A recent survey by KPMG has revealed that the construction industry is not yet fully embracing technology disruption, despite the fact that project complexity and risks are on the rise.
218 senior executives were surveyed, and 119 respondents were major project owners while 99 were from a range of construction and engineering companies. Turnover of these companies ranged from less than US$1 billion to more than US$20 billion.
Respondents were given scores based on how their organisations were adopting different technologies such as automated digital workflows, PMIS, mobile technology platforms, robotics, cloud computing, data and analytics, and more.
While it’s plain to see that there are benefits associated with embracing technology, only 8% of those surveyed were ‘cutting-edge visionaries’ based on their organisation’s scores, and 69% can be considered either ‘behind the curve’ or ‘industry followers’.
While the volume of data continues to rise, the industry is struggling to analyse this data and draw key insights, with almost 75% of respondents failing to use advanced analytics even though they’re available for performance monitoring and project estimation.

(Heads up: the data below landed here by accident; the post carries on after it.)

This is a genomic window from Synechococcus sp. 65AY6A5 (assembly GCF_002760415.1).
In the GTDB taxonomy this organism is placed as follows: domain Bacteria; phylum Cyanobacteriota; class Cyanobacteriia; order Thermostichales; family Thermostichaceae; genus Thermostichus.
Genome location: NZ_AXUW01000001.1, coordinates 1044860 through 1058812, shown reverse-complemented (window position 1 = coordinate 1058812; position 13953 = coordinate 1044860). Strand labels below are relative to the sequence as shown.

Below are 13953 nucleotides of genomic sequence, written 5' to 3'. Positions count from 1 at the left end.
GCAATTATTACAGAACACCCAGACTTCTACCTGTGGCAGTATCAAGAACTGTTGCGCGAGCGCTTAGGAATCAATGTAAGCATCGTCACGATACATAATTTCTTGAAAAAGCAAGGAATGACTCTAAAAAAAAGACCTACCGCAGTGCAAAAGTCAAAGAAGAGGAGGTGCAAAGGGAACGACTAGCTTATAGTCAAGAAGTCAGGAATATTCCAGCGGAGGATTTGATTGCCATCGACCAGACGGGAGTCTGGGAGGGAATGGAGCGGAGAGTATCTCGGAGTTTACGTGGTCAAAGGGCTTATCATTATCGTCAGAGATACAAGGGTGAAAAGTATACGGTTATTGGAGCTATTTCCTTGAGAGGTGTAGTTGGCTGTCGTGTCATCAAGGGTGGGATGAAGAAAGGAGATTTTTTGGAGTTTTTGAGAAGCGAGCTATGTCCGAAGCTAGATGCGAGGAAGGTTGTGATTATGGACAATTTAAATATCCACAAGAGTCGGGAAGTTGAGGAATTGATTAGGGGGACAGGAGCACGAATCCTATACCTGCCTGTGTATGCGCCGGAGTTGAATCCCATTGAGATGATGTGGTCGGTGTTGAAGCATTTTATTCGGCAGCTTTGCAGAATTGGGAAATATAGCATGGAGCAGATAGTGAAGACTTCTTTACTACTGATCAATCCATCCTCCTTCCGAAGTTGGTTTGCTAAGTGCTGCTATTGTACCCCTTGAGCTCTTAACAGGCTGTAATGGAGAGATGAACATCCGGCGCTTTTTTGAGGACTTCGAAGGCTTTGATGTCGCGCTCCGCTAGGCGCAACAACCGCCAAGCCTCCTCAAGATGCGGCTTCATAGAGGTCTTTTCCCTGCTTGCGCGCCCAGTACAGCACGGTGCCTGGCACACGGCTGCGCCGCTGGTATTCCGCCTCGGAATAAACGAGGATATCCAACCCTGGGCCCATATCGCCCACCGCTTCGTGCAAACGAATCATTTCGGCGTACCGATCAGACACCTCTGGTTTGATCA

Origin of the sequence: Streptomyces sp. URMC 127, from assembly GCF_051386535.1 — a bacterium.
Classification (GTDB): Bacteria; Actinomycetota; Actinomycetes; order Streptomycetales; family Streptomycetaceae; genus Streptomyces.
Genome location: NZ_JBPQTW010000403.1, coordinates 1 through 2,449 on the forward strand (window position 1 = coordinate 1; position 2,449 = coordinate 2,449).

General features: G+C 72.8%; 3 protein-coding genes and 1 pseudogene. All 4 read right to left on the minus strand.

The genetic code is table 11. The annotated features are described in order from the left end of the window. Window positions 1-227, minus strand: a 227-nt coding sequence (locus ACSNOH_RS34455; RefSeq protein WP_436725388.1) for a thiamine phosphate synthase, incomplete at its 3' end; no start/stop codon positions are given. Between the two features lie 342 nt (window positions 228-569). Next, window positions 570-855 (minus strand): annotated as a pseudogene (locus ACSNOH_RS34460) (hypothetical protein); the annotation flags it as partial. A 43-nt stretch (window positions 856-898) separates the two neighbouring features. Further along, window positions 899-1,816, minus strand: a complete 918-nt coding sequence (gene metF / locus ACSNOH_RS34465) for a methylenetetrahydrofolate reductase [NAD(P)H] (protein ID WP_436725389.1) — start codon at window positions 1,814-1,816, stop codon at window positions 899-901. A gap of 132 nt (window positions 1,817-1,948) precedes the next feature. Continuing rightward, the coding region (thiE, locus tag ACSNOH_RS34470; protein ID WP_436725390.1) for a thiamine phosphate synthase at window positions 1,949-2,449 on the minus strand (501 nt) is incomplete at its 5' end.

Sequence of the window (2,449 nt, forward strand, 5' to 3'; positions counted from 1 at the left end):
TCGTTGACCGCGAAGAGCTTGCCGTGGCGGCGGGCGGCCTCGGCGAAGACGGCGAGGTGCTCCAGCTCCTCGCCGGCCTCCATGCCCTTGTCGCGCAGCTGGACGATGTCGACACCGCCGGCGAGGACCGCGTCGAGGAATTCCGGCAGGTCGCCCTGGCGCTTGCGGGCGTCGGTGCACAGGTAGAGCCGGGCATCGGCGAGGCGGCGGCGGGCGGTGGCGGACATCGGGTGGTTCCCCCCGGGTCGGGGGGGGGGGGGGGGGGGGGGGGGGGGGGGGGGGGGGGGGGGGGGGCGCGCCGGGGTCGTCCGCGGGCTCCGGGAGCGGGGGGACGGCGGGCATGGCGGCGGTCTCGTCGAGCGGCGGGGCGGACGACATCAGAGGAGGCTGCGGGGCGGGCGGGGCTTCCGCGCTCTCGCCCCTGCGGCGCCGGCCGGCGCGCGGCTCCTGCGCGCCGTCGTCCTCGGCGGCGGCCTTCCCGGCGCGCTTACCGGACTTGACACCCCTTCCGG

The survey also showed that only 20% of respondents are using integrated, real-time project reporting, and the industry remains conservative when it comes to implementing new technologies. Many leaders admitted that unless they can see an immediate benefit to their clients, they’ll leave the technology until someone else has experimented with it.
Interestingly, less than a third of those surveyed said that they’re using mobile technology on a day-to-day basis, while the same number don’t use any mobile technology at all. Companies using this technology have found that critical data such as points of non-compliance, equipment status etc can all be entered via smartphones or tablets and then easily accessed, analysed, and tracked with a centralised cloud system.
It’s evident that many businesses in the sector are reluctant to move out of their comfort zones, with little innovation happening over the last 15 years. In order to stay competitive, it’s crucial that Australian companies drive innovation and embrace technological disruption.